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Simulating Bleach-Bypass with HD


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#1 Dror Dayan

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Posted 21 December 2006 - 06:36 PM

Hello Everybody!

Very excited, my first posting...

I´m an aspiring DP and shooting my first short film in Februar. We have a little money from the film fund here in Berlin, but it´s still a very low- or even no-budget production. first of all, a little information, before I start with the questions:

1. the film plays entirely in a hospital, 11 night scenes, 5 day scenes. we´re shooting in winter in Berlin, which means that we would use lamps to simulate the day light. (the story plays in the middle east... another small challenge.)
2. we´re shooting with the panasonic HVX200 and the P&S 35 Adaptor.
3. I want to simulate a bleach-bypass in the post production, so basically I want to create a black and white image on top of the color image, and mix them with layers-modes. (I still don´t have a colorist, maybe he´ll have better technics) I´m aiming for a gentle BB look, not really all the way like "Saving private Ryan", maybe something like "se7en", maybe a little gentler.
4. we´re aiming for a 35mm Blow-up at the end.

and now, for the questions:
1. with BB-process in film, you usually should under-expose by about 1 stop, to create a softer negative. I did a little tests with photoshop, and I´m having a problem with the shadows, more than with the highlights. does it mean that with HD I should over-expose? (it´s actually like a positive, so it makes sense)
2. also, the lighting, even with film, should be very soft. now, that scares me a little, because HD is anyway not very tolerant for many f-stops. If I´m going for BB, does it mean that I should light my sets really really soft and without contrast? I like to light a little harder, even with video... should I really avoid it? what I´m asking is, am I going for very soft and balanced shots, or am I allowed to "let it burn"?
3. If I know now that I´m going to make a bleach bypass, and I want to go for a look that´s a little dirty with high contrast and little saturation, can I save a little money and shoot with HDV? (We can have a sony Z1 for free, or a HVX200 from rental) the production design could use the extra money, but since we want a blow-up I thought I should stick with the pure HD, progressive scan.

I thank you a lot in advance for the response, if anyone has any experience with HD and BB I would be happy to hear stories, ideas and conclusions. It´s not only my first film, I also wrote the script and it´s very important to me that it works... like for all of us.


Dror Dayan
Berlin, Germany
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#2 Drew Ott

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Posted 25 December 2006 - 12:00 AM

I think the HVX200 will be a better choice for you. Better frame rates (true 24p), and the 4:2:2 color sampling will hold up in post much better than the 4:2:0 of HDV.

Unfortunately I'm not knowledgable about how you should light a scene for bleach bypass. It really just depends on what you want with your bleach bypass. I know in Minority Report a lot of it was way overexposed, and that was the look that Spielberg wanted. It really just depends.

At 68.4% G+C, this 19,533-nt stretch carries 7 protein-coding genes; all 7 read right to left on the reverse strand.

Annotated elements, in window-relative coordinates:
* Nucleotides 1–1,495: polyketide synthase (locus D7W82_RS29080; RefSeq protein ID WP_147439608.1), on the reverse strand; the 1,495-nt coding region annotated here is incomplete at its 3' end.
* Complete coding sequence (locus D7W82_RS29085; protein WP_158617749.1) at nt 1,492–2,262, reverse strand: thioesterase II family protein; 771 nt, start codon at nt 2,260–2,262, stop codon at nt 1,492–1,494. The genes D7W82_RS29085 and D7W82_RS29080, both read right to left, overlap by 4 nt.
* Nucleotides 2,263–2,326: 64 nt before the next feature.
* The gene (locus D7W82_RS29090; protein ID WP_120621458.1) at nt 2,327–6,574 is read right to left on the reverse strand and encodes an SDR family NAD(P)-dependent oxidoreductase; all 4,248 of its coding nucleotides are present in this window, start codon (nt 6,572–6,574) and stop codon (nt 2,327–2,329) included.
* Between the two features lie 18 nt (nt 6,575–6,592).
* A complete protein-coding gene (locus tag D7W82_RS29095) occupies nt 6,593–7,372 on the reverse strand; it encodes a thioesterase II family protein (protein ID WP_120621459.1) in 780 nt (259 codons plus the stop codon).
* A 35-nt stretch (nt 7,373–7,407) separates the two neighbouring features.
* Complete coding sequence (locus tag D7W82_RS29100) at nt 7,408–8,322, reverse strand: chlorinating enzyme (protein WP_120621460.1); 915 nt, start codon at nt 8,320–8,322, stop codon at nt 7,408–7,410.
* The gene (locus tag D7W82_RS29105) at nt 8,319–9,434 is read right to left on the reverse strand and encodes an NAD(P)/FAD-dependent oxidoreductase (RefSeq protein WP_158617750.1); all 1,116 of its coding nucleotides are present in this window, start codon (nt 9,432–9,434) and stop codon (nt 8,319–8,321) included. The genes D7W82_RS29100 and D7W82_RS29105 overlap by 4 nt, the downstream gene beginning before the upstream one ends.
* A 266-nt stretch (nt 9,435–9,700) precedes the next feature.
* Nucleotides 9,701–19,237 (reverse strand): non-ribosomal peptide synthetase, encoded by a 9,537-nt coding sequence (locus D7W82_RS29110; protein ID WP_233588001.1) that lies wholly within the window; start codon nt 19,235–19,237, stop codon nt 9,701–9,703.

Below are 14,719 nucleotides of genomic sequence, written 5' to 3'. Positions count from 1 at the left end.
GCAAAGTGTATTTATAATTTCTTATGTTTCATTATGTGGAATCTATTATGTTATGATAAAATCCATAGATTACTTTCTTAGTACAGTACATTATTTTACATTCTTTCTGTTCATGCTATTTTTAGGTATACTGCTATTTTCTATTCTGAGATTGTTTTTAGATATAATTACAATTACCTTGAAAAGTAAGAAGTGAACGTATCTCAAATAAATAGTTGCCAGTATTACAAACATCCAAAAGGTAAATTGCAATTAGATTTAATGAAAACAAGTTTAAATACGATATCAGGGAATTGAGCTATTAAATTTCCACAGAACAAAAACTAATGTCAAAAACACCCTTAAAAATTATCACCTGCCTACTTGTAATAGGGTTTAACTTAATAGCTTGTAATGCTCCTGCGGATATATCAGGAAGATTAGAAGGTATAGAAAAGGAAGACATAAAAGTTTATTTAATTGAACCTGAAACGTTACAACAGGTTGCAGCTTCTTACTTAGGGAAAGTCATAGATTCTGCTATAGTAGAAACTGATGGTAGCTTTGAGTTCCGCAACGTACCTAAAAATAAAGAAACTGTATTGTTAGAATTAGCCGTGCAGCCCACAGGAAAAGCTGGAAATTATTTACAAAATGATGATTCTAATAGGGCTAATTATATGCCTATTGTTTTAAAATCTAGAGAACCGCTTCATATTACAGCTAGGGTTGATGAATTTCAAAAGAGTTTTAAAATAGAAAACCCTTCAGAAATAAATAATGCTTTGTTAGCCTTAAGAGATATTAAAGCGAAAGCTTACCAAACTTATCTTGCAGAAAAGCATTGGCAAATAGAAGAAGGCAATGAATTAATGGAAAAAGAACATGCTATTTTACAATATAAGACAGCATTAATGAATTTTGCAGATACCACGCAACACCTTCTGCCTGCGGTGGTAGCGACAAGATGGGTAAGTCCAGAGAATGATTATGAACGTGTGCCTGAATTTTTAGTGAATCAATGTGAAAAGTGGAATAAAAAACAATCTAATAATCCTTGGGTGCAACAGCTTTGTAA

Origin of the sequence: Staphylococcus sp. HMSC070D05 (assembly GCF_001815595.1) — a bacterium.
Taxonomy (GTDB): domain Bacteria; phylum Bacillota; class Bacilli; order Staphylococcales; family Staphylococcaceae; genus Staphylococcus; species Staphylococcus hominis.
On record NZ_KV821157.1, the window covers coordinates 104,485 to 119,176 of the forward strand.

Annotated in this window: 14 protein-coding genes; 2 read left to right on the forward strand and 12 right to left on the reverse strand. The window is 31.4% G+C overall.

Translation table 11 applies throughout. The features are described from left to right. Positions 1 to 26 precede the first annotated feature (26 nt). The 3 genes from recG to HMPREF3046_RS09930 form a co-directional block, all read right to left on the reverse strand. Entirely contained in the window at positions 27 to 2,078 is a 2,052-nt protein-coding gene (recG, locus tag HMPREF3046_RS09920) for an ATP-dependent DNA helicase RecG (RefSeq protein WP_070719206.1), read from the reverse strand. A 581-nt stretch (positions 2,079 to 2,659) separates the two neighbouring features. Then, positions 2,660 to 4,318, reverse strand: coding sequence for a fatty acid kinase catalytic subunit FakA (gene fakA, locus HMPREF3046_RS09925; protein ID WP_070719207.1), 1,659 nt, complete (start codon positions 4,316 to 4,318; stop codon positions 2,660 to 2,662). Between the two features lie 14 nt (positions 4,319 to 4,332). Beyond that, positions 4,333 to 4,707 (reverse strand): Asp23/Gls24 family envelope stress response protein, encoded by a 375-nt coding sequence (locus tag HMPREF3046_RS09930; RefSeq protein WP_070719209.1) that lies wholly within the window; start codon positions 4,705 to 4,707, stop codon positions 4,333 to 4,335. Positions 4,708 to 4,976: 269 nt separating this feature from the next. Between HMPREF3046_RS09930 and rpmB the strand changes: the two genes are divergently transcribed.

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#3 David Mullen ASC

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Posted 25 December 2006 - 12:26 AM

Since a BB look is basically throwing away information (increasing contrast and losing highlight and shadow detail, plus losing some chroma), it may be better to save the look for post color-correcting and shoot more normally, or only do a halfway look in-camera. Because once you've thrown away information before you've recorded it, you can't recover it.
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#4 Scott Fritzshall

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Posted 25 December 2006 - 01:04 AM

I'd say the same thing as David. People under-expose when doing a real bleach bypass because the photochemical process pushes the image a bit. But if you're shooting on video and colorizing in post, that "push" isn't happening. Do some testing if you can, but in general you're probably best off shooting and lighting pretty much like you normally would.

Definitely go with the HVX; the extra color information is going to make a big difference when you're playing with the colors.

I'm wondering, though, if you'll really be able to afford a filmout. It's really expensive to do, and if your budget is such that you're deciding between an HVX and a Z1, you would probably have difficulty fitting it in.

Consider also that those 35 adaptors tend to soften the image a lot, you lose most high-frequency detail because of all of the extra glass. I don't know how well it's all going to hold up when printed to 35mm.
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#5 Chris Keth

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Posted 25 December 2006 - 01:13 AM

It should be pretty simple in any post program. Essentially, just desaturate a bit and alter the shadows appropriately. Very basic things to do in post.
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